Back to the learning curve

Back to the learning curve
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First Published: Sun, Dec 20 2009. 10 03 PM IST

Study hour: The stakes are much higher if you plan to go back to class mid-career.
Study hour: The stakes are much higher if you plan to go back to class mid-career.
Updated: Sun, Dec 20 2009. 10 03 PM IST
A vast majority of people are not clear why they intend to pursue an MBA course. The bottom line, though, is that the stakes are much higher if you plan to do it at a later stage in your career: The course fee and opportunity cost is higher, and so is the pressure from work and family. It’s difficult to start at an entry-level position after you have spent eight or 10 years in the industry. Compared to someone doing it earlier in their life, you need much higher level of clarity as you spend more time nurturing your career.
Don’t burn bridges
Most people pursuing an executive MBA end up working in the same industry/sector. This is the best way to leverage their work experience and learning. In addition, it’s difficult for institutes to help with the placement process because very few students are ready to settle for entry-level or standard roles at that stage in their careers. Thus, it becomes very important for job seekers to leverage their relationships in previous companies and the industry to land a job that values their experience and education. It is always prudent to inform your employer as early as possible. This would help them plan your replacement. Make sure you finish your projects and, if possible, offer help in hiring and/or training your replacement.
Study hour: The stakes are much higher if you plan to go back to class mid-career.
Work with an employer who values a work-life balance
If you plan to pursue a part-time MBA course, you will have to juggle workplace issues and family commitments with classes, assignments and exams. Discuss your plans with your employer well in advance. Ask them if you could be moved to a less demanding project so that you get time to attend classes. It might get difficult if your supervisor isn’t supportive and expects you to be in office for 10-12 hours every day.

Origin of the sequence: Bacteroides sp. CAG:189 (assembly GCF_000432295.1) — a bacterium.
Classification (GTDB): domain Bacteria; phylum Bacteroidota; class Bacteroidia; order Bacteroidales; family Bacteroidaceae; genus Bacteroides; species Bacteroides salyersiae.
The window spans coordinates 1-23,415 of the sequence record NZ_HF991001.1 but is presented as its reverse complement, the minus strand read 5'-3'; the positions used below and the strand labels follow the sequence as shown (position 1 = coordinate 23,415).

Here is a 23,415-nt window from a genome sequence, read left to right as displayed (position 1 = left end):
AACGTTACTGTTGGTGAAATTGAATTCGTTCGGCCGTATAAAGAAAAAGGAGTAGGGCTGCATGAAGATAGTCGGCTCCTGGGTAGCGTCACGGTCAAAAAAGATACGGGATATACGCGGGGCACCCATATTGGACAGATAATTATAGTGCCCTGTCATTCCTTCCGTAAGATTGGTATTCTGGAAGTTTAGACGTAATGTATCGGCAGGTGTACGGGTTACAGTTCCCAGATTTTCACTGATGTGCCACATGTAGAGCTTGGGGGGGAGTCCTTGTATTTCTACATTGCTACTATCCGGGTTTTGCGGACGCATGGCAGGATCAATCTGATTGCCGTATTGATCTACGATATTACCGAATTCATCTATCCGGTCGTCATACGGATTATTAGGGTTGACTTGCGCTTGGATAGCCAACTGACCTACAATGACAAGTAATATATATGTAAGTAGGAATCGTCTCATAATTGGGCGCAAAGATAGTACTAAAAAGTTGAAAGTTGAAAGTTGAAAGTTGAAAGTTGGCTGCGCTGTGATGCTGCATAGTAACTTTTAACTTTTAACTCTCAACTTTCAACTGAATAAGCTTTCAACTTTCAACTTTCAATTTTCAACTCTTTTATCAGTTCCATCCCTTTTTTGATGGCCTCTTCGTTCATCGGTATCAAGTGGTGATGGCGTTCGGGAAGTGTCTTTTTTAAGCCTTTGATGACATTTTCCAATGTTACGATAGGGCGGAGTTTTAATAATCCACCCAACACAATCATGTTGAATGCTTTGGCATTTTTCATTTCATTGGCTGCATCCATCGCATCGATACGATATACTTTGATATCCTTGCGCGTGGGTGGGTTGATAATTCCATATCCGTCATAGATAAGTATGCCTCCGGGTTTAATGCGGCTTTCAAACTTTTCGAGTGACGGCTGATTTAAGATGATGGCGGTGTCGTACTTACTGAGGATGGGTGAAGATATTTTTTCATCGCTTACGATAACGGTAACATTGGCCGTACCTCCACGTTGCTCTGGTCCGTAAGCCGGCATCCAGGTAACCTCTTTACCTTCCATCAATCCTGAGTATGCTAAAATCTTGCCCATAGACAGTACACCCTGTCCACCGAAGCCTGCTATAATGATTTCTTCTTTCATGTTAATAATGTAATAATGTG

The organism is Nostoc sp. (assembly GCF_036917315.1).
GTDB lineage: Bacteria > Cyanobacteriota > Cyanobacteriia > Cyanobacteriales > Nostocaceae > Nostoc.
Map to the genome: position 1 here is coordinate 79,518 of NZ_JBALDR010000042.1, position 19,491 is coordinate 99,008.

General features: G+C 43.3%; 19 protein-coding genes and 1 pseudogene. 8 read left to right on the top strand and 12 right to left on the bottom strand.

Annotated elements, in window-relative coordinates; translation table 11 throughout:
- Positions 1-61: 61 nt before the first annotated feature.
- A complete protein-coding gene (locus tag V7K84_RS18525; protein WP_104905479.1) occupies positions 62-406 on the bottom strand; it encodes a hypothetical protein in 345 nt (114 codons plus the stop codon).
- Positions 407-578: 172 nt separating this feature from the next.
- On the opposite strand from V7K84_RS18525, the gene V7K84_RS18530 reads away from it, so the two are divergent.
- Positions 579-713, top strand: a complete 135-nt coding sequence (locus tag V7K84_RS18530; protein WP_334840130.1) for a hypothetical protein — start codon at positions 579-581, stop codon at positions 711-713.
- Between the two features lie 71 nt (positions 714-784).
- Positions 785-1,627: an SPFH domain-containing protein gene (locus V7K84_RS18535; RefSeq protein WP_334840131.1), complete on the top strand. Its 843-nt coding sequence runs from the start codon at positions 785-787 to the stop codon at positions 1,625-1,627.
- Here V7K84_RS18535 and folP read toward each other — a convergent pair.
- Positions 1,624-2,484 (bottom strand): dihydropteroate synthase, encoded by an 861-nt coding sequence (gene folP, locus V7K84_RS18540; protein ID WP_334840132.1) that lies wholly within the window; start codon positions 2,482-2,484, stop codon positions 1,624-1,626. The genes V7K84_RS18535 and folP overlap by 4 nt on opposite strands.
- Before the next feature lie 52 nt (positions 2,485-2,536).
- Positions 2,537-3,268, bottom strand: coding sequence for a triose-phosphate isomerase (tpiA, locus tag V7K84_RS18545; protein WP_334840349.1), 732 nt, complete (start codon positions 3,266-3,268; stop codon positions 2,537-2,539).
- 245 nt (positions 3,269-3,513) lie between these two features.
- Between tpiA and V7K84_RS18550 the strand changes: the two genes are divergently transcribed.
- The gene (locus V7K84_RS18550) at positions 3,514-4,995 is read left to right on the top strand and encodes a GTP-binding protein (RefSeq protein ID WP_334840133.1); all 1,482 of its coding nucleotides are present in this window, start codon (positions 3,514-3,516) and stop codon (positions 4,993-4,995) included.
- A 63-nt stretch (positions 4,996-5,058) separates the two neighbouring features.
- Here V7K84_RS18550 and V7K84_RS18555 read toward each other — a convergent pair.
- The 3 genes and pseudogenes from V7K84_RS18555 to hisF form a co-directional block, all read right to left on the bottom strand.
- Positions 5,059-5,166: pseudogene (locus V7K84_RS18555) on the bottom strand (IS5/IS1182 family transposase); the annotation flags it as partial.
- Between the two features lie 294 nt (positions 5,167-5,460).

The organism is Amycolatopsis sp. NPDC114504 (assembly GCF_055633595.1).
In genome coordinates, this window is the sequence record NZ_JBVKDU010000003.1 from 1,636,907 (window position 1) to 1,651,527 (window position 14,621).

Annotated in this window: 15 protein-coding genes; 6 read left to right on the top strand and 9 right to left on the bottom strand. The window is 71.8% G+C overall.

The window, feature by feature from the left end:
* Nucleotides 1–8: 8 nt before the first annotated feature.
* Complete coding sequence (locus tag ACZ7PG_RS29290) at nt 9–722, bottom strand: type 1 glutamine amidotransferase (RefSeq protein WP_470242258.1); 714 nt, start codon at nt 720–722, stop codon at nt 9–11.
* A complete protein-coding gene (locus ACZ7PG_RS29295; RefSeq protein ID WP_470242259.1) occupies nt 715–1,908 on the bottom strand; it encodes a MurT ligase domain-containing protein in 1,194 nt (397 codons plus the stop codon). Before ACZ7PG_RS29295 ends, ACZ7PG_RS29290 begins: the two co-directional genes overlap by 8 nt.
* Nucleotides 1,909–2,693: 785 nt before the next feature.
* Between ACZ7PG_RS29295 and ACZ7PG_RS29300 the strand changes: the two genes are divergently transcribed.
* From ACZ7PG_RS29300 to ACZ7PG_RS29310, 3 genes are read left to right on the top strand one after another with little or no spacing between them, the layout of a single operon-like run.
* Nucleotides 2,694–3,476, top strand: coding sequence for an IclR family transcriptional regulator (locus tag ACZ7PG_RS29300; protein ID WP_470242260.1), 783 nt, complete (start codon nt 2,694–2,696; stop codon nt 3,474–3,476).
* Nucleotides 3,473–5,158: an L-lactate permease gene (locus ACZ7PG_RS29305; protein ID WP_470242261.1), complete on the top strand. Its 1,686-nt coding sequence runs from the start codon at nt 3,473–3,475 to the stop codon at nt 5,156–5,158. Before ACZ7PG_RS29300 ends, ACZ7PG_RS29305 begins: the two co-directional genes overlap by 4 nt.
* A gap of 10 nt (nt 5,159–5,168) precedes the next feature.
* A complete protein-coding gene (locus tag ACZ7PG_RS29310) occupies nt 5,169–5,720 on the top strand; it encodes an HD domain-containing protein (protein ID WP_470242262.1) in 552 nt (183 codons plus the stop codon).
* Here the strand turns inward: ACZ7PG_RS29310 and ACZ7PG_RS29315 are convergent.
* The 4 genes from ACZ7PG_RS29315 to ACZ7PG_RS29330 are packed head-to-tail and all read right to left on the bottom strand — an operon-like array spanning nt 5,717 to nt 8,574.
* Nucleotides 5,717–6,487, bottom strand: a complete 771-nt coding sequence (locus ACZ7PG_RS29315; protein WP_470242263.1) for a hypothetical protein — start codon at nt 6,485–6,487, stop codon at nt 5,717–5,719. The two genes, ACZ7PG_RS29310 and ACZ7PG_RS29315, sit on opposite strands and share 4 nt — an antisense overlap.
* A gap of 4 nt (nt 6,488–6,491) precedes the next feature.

For instance, a mid-level executive enrolled in a part-time management programme and working with a start-up will find it tough to juggle classes with work demands.
Or if your company is going through a high-growth phase, you will be expected to put in much longer hours and, hence, not be able to attend classes or even take time out to study after-work hours.
Get your spouse’s support
Whatever the reason for you take the plunge, don’t forget that this is a major decision in your life. Chances are that you may have to move to a different city to pursue your education. Under the circumstances, it is important that your spouse is supportive of this move. His/her patience and understanding can make the situation easier on you and allow you to pursue your goals. This is probably one of the most important points to consider. It might not be a good idea to spend time, money and effort if your spouse is not supportive of this change.
Celebrate diversity
Two years in a business school offers unmatched diversity. You will have a wide range of graduates, from commerce, economics, architecture, medicine, pharmacy and engineering, as batchmates. Working with them on projects would be a great learning experience. It’ll make you understand and appreciate perspectives that you were never aware of. Don’t let your time in B-school be all about getting that degree. Spend time learning from people you are not likely to interact with in your professional life.
Tarun Matta is the founder of www.iimjobs.com , an exclusive job portal for MBA graduates from IIMs and other premier business schools in India.
Write to us at businessoflife@livemint.com
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First Published: Sun, Dec 20 2009. 10 03 PM IST
More Topics: Learning | Study | Work | Professional | MBA |